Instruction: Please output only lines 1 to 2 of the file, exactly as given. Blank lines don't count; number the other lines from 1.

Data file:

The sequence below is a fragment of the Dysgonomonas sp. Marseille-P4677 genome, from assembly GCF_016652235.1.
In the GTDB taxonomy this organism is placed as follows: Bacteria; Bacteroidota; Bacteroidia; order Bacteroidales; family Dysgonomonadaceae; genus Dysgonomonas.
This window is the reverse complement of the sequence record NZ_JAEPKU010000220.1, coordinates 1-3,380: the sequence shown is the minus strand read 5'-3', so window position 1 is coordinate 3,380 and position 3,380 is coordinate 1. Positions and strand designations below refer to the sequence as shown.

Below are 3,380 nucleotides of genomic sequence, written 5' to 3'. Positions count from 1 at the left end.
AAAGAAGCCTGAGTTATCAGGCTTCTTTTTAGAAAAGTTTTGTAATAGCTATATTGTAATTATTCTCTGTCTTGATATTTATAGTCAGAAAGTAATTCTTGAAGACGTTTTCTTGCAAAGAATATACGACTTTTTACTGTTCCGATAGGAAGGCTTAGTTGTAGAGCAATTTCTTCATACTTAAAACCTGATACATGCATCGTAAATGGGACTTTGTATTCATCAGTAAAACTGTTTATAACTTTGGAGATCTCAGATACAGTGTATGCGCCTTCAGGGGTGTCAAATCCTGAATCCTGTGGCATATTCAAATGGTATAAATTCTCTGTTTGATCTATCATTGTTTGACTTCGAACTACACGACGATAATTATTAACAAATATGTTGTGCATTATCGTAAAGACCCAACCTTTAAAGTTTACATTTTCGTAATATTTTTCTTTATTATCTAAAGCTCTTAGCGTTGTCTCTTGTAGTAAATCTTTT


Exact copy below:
The sequence below is a fragment of the Dysgonomonas sp. Marseille-P4677 genome, from assembly GCF_016652235.1.
In the GTDB taxonomy this organism is placed as follows: Bacteria; Bacteroidota; Bacteroidia; order Bacteroidales; family Dysgonomonadaceae; genus Dysgonomonas.